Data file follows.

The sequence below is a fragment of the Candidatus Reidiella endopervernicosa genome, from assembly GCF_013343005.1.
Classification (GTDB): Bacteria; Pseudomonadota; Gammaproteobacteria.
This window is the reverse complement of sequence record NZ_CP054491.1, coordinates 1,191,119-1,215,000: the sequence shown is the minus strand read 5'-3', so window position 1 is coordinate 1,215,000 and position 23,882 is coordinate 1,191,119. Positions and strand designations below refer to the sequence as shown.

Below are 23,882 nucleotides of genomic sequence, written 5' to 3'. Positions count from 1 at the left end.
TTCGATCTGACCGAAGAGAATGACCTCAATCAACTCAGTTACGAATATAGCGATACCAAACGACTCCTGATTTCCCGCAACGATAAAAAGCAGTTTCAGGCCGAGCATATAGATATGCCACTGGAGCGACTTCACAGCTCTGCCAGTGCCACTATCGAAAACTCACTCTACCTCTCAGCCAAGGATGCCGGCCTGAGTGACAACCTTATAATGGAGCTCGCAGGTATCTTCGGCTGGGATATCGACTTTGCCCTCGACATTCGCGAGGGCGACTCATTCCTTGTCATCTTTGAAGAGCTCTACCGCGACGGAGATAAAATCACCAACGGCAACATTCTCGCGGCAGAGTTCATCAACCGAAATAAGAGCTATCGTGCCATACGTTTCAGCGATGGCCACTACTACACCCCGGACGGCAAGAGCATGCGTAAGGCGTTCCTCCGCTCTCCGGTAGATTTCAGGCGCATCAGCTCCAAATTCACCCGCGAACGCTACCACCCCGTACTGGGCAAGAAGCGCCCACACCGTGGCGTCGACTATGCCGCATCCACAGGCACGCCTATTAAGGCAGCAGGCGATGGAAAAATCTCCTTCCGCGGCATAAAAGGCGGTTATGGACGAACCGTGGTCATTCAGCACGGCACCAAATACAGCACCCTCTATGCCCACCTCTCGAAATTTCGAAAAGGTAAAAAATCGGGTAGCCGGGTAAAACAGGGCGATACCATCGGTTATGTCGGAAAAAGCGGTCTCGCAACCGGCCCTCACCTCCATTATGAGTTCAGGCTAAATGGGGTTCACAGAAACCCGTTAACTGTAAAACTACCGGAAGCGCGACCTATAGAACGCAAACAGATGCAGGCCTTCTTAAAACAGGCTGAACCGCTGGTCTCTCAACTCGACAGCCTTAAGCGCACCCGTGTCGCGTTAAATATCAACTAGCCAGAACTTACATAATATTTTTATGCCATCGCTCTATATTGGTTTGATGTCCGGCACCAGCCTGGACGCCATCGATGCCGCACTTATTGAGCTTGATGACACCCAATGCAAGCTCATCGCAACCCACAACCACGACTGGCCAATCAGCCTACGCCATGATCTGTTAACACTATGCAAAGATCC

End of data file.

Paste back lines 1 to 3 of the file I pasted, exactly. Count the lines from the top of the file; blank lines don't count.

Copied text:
The sequence below is a fragment of the Candidatus Reidiella endopervernicosa genome, from assembly GCF_013343005.1.
Classification (GTDB): Bacteria; Pseudomonadota; Gammaproteobacteria.
This window is the reverse complement of sequence record NZ_CP054491.1, coordinates 1,191,119-1,215,000: the sequence shown is the minus strand read 5'-3', so window position 1 is coordinate 1,215,000 and position 23,882 is coordinate 1,191,119. Positions and strand designations below refer to the sequence as shown.